Fréchet observed that there were certain features about the distance function that were crucial to proceed to the rest of mathematics—for example, the triangle inequality held in ordinary geometry, which claimed that the sum of the lengths of two sides of any triangle was always greater than the length of the third side. Fréchet laid down that inequality as a requirement for the distance function when applied to points in the general spaces he had created. When this was combined with a couple of other requirements, a more general kind of geometry was possible, thanks to the additional abstractness of considering functions as points.
The work of Cantor allowed for even more general spaces than those for which a distance function was designed. German mathematician Felix Hausdorff (1868-1942) wrote a textbook on topology in 1914, perhaps the first to deal with the new subject. Cantor had defined a subset of a set to be a collection of objects contained in the set, so that (as an example) the even numbers are a subset of the whole numbers. In ordinary geometry one defined the objects near another object in terms of distance. For Hausdorff a neighborhood of a set could be defined in terms of subsets without even having a distance function with which to start. The basis for the choice of subsets that would define the neighborhood was the geometry of the real numbers, but the new definition could be given in an entirely abstract setting.
Hausdorff, Fréchet, and other contemporaries went to work trying to translate as much of the mathematics of standard geometry into a form applicable for the more general spaces of topology. In the language of the real numbers, an interval was the set of numbers between two given points. For topology this notion had to be replaced by that of a connected set, one that could not be separated into two sets by use of the neighborhoods that had been defined. One of the most important notions in calculus as performed on functions on the real numbers was that of continuity, which was often expressed in terms of being able to draw the graph of a function without having any gaps. In topology the notion of continuity was expressed in terms of open sets, a generalization of the open intervals from the ordinary real numbers. All the theorems of ordinary calculus had to remain true under the new definitions of topology, which encouraged even those taking more traditional mathematics as their domain to give the definitions a form more easily translated into the general setting.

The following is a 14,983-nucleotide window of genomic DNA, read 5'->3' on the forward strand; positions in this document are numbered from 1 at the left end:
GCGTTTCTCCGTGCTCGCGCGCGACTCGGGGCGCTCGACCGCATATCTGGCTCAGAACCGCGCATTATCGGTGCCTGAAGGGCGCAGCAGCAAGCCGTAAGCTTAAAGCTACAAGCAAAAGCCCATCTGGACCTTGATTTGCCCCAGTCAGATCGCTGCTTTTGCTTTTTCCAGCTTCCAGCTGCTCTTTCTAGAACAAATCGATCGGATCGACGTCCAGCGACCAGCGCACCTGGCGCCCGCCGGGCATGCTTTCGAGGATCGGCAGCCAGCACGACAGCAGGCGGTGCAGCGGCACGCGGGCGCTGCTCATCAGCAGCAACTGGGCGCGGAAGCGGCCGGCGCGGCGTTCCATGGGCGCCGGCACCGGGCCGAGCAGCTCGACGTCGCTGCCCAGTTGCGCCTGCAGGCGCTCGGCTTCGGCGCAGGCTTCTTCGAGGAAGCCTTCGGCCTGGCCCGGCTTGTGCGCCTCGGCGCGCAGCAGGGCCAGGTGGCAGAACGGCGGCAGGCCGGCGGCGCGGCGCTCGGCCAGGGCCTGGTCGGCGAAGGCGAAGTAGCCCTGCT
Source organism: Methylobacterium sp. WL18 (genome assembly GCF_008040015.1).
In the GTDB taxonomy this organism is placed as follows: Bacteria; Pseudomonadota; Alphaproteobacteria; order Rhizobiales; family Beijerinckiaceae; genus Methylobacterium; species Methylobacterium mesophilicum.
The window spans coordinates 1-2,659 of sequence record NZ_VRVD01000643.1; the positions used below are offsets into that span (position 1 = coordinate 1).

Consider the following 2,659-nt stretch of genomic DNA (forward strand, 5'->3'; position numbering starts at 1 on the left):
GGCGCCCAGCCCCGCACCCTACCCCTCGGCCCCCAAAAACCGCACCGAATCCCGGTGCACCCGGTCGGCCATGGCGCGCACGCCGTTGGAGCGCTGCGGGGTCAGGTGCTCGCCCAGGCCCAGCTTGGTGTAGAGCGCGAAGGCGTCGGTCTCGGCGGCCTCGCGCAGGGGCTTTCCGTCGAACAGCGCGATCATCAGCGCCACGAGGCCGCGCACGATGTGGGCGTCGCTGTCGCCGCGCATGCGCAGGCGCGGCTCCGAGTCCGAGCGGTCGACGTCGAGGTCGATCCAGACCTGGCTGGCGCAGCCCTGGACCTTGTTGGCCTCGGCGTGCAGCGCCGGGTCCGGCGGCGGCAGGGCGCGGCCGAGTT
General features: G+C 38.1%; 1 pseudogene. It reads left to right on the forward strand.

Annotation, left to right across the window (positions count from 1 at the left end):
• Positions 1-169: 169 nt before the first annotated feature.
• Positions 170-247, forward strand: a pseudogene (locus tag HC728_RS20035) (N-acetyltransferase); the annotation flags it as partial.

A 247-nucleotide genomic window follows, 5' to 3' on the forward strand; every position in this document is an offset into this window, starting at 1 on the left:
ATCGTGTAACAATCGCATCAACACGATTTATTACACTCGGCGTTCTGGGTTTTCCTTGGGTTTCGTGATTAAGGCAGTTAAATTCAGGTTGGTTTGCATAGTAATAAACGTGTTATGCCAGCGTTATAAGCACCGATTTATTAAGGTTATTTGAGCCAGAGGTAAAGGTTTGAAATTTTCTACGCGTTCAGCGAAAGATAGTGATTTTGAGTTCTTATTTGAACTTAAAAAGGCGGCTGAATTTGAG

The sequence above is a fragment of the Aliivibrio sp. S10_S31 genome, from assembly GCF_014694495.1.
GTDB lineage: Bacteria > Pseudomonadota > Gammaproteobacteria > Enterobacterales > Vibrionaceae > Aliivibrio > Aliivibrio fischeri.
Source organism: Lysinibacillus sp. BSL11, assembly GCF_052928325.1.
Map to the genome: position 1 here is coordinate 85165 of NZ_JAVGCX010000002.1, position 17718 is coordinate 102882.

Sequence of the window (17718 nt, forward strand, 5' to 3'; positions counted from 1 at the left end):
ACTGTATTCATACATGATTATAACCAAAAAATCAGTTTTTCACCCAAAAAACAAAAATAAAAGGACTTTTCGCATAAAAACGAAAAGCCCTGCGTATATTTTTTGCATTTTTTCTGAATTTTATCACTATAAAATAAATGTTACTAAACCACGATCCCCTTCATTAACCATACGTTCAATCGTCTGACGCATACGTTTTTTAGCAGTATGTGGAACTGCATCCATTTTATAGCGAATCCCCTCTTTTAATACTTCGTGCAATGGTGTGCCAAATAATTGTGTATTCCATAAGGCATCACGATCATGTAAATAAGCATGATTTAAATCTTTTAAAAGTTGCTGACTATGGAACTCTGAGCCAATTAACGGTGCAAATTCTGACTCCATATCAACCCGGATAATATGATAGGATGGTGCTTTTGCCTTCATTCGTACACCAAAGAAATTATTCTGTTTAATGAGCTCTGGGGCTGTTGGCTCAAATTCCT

Not all centers for mathematical research were equally quick to pick up set-theoretic topology as a subject worth investigation. After all, there had been plenty who objected to Cantor's introduction of set theory in the first place, and topology was not so thoroughly accepted as to carry much confidence. It is all the more striking that a relatively new mathematical culture like that of Poland (which had only become independent again after many years of foreign government in 1918) made a conscious effort to specialize in the areas of set-theory and topology. With the support of mathematicians elsewhere who were interested in the subject and of Polish mathematicians who had gone abroad, research into functional analysis—the application of set-theoretic topology to generalizations of problems from calculus—boomed. The periodical Fundamenta Mathematica may have been Polish in place of publication but its contributors were from all over the mathematical world.
Many members of the Polish school were forced either to go abroad during the Second World War or fell victim to the German invasion, but their results were disseminated through the centers for research elsewhere as well. Waclaw Sierpiński (1882-1969) was for many years editor of Fundamenta Mathematica and spent much of that time on set-theoretic topology. Of even greater importance was the work of Kazimierz Kuratowski (1896-1980), which proved to be even more important, as he used the ideas of Boolean algebra (the ideas of basic set theory familiar from before Cantor) to produce even more general spaces. In ordinary geometry one thinks of a boundary of a set as the points that define the shape of the figure. Then the closure of a set is the original set together with its boundary. Kuratowski took the idea of a closure operator more generally and defined the topology of an abstract space entirely independent of the notion of points. This proved to be more fertile than Fréchet's approach.
The area of set-theoretic topology blossomed in the hands of mathematicians from many countries. In addition to those mentioned above, Russia, England, and Hungary all were home to mathematicians who made contributions to set-theoretic topology. It remains an interesting historical example of a discipline that was appropriated by the mathematicians of one country (Poland) and made their specialty. One kind of abstract topological space is even called a Polish space in recognition of the central role played by the centers of research in Poland in promoting the subject.
The early part of the twentieth century saw the generalization of many branches of mathematics, much to the consternation of those who did not see the need to go beyond the traditional divisions. One of the lessons of the century has been that even problems stated in traditional terms may have a solution most easily found using weapons from a more abstract arsenal. Set-theoretic topology has supplied many of the tools involved in both stating new mathematical challenges and in solving old ones.
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Temple, George. 100 Years of Mathematics. London: Gerald Duckworth and Company, 1981.